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    4 MIN READ

    Sound and self-transcendence

    What is your relationship with sound?

    What is your relationship with sound?
    Maybe it’s just a sense that allows you to take in information. Maybe, it’s a musical composition that releases the dopamine essential to get you through life or a quiver of frequencies that challenge the ‘off’ vibrations in your body.
    Regardless of what sound is to you – and if you’re privileged enough to have the ability to hear – the relationship between you and your ears is longterm. So just like any other longterm relationship, it’s in your best interest to understand how it works. And, more importantly, how we can best understand it to become our transcended selves.

    Using sound as a therapeutic tool is an ancient concept.

    Scientifically, the way in which sound interacts with the body in relation to healing still has no valid explanation as a phenomenon, but the theory behind the movement is becoming progressively stronger. Using sound as a therapeutic tool is an ancient concept. It was used in daily life and rituals by the Aboriginal people with the didgeridoo, Tibetan Monks with singing bowls and a wide spread of other cultures around the world – all with the intention to bring harmony to the body and heighten a state of meditation.
    Sound healer and frequency guru Avishai Barnatan explains that the modern context of the practice is ever-evolving into a widespread modality. The primary concept is derived from quantum physics in the sense we are living in a vibrational universe. As humans, our personal cluster of vibrating atoms can be brought out of harmony by our external environment. When there is dissonance we experience physical and mental pain.
    Certain frequencies produced by therapeutic tools (be it a crystal bowl or Tingsha cymbals) are believed to realign the vibrations in our body. Avishai’s sound healing ceremonies are based around Tibetan singing bowls. I’ve personally experienced a handful of his ceremonies and would mostly describe them as a blissful deep meditation that takes you out of your body. it can definitely bring about immense discomfort at times – kind of like the vibrational equivalent of a masseuse working through a knot in a muscle. At first, it hurts but after you work through it, the sensation is of pure euphoria. The aftermath of your holistic wellbeing post sound therapy is hard to put into words, but simply, you just feel harmonious. Vibrational sound therapy has been said to help with stress, anxiety, menstrual pain, muscle pain, and many more health issues.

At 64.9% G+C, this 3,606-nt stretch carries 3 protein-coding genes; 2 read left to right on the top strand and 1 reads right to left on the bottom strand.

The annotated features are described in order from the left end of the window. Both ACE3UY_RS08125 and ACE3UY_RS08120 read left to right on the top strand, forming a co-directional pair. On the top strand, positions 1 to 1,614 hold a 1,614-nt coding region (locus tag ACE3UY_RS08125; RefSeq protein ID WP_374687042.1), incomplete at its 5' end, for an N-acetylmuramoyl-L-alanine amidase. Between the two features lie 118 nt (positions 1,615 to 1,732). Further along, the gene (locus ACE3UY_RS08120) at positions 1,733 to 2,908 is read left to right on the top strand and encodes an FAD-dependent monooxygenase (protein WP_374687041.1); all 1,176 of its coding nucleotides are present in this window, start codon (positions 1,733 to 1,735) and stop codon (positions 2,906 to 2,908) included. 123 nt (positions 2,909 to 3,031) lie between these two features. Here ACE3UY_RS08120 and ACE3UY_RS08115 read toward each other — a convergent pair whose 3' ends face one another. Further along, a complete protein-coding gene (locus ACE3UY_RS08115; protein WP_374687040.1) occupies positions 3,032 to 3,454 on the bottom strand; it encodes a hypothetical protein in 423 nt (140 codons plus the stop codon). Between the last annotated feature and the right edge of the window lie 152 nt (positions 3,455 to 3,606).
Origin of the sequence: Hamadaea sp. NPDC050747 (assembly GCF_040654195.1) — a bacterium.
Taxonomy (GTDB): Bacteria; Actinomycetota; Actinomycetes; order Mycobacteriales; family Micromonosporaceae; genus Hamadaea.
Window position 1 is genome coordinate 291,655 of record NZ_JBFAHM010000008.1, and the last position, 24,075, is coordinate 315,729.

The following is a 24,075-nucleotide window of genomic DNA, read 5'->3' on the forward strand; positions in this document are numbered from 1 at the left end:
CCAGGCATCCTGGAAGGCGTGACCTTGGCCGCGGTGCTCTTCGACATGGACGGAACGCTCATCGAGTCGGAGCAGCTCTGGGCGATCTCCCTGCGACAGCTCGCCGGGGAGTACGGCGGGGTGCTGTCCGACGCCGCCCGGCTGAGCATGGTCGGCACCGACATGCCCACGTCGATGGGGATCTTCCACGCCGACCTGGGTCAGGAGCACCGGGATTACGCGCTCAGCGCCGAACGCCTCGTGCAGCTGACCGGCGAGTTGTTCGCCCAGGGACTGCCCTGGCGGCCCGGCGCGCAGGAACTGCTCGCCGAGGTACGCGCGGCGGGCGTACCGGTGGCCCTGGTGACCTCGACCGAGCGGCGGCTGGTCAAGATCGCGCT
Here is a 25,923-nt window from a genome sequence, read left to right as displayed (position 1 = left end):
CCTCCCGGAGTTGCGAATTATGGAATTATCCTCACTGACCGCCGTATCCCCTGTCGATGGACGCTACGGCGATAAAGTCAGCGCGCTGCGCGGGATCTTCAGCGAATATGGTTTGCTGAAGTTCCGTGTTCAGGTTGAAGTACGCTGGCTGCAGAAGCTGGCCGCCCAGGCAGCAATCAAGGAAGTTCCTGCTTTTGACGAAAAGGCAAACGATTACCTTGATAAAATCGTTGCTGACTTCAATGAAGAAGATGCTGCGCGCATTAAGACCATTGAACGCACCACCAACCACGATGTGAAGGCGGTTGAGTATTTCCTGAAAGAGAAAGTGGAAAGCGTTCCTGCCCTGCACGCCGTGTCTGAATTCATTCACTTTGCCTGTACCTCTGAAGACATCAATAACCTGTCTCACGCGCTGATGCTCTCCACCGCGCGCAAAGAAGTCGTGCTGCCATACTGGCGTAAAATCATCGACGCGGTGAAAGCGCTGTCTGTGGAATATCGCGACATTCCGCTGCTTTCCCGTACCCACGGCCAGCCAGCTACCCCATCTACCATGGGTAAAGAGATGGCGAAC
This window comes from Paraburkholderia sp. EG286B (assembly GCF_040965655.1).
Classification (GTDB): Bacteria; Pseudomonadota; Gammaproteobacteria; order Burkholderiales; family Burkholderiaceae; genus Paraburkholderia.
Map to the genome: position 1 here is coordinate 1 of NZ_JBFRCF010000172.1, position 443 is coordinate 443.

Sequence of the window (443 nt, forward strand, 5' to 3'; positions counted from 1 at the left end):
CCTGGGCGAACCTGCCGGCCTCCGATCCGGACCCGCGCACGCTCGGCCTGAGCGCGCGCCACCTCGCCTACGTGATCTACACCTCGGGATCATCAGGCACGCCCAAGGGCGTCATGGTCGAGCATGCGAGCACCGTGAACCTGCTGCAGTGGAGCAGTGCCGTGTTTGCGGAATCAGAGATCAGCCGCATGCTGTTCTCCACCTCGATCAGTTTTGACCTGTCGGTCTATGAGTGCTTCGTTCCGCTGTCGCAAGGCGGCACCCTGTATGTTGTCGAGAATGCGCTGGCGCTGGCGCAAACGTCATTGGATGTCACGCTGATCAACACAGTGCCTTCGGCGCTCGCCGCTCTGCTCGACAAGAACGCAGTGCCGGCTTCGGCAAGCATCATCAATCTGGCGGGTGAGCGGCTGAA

If you don’t have the resources or time to seek out a sound healing ceremony a more accessible sonic tool is soundscapes. These are acoustic or digitally made sound environments that are primarily ambient sounds with no spoken words.
    For years I used to wake up between the 1:27 am and 1:35 am every single night. I had no explanation for it. I was told it could be my liver cleansing my blood or it could be a dietary issue at play. It was a problem because it normally took me an hour or sometimes longer to get back to sleep. But, after doing a deep dive into the potential cause, I solved it in a day: I started going to sleep listening to the acoustic soundscape of rain and native American flutes. The sound of flutes literally cured me, allowing me to get a full night’s sleep for the first time in months.
    I know it sounds ridiculous at first, but this coincides with the Binaural Beats theory that suggests brainwave frequencies synchronise to specific hertz when listening to tones through the ears. In my case, the rhythmic ticking sound of rainfall and soft flute tones send my brainwave frequencies into a state of rest.
    Although it’s still theoretical, I see sound as one of the most powerful and underappreciated forms of healing. Between sound healing ceremonies and hour-long soundscape videos on YouTube, I’ve been transported into states of deep relaxation and tapped into powerful creative focus.
    *If all the rain and flute soundscapes on the interweb combined to make artificial intelligence that went on a conquest for world domination, I would literally pledge my allegiance.*
    Check out a few of my go-to soundscapes via YouTube.
    + Good for productivity
    + Favourite ambient artist